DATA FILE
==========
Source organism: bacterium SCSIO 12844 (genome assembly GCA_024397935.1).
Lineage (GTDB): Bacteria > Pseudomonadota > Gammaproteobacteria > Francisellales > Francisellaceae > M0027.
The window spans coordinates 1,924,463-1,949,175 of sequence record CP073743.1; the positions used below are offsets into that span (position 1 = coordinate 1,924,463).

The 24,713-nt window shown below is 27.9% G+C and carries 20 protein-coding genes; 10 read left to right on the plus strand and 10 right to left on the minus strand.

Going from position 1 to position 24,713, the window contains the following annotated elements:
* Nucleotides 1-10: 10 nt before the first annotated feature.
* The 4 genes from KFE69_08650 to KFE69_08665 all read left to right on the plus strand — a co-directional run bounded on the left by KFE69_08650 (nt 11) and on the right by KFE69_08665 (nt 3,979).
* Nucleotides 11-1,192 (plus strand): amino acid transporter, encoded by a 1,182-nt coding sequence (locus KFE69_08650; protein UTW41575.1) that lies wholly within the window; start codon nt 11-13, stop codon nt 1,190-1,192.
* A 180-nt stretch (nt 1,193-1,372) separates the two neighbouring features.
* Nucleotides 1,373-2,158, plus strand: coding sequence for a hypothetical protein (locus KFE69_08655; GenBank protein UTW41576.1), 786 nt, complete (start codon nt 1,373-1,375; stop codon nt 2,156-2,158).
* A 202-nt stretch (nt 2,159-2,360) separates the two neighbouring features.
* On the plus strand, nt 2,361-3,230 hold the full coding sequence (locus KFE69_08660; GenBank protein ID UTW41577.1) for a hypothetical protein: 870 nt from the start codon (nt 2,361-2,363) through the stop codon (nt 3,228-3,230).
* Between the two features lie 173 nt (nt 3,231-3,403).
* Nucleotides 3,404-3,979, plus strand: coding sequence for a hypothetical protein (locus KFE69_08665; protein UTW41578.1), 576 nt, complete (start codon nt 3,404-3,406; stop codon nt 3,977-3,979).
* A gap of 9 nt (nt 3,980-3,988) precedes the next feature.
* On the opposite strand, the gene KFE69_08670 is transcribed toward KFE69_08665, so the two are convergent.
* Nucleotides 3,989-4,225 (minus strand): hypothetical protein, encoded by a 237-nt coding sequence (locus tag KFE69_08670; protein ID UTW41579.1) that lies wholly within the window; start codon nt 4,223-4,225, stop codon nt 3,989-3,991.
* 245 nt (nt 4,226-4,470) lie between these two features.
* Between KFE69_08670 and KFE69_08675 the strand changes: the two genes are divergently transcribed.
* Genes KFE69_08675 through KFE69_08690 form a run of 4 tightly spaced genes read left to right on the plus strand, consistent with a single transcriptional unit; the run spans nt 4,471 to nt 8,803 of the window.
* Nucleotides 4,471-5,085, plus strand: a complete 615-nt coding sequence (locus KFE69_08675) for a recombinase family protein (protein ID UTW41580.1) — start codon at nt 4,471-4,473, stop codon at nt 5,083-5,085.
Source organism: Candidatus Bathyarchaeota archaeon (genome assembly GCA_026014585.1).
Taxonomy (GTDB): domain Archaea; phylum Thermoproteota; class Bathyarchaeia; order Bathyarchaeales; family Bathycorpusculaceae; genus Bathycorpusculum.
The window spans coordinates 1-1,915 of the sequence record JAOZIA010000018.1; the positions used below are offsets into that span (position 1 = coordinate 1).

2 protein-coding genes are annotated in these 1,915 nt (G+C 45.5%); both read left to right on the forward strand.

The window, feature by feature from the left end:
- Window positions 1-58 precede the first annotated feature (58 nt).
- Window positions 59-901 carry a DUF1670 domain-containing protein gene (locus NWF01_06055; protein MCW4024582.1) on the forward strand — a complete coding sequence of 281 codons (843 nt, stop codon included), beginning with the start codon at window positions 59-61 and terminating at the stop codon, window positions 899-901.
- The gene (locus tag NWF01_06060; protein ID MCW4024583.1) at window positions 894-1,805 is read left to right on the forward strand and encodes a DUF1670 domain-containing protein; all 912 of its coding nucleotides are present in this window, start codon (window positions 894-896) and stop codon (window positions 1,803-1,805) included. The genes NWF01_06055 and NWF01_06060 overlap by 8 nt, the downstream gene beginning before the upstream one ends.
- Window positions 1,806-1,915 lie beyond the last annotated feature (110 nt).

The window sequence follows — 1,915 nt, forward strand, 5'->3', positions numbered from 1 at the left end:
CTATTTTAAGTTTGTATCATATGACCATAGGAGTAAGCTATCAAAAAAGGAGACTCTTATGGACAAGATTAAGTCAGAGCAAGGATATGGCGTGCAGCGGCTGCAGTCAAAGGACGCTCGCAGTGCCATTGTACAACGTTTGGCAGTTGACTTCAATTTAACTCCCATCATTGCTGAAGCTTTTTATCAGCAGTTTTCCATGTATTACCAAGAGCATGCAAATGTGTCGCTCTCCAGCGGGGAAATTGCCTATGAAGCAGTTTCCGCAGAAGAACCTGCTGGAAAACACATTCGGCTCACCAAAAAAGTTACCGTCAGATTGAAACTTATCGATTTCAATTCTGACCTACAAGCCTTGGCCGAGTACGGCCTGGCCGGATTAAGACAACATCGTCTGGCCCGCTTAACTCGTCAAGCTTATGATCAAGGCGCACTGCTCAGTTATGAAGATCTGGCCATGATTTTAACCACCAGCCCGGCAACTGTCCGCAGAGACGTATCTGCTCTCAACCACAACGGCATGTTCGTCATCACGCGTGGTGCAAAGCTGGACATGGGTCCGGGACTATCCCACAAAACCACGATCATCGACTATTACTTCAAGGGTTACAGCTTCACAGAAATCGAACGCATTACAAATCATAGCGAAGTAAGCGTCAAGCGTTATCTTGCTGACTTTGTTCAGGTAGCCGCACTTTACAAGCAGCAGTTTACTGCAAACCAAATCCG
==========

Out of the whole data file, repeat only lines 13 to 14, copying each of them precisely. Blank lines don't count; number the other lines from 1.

* Between the two features lie 173 nt (nt 3,231-3,403).
* Nucleotides 3,404-3,979, plus strand: coding sequence for a hypothetical protein (locus KFE69_08665; protein UTW41578.1), 576 nt, complete (start codon nt 3,404-3,406; stop codon nt 3,977-3,979).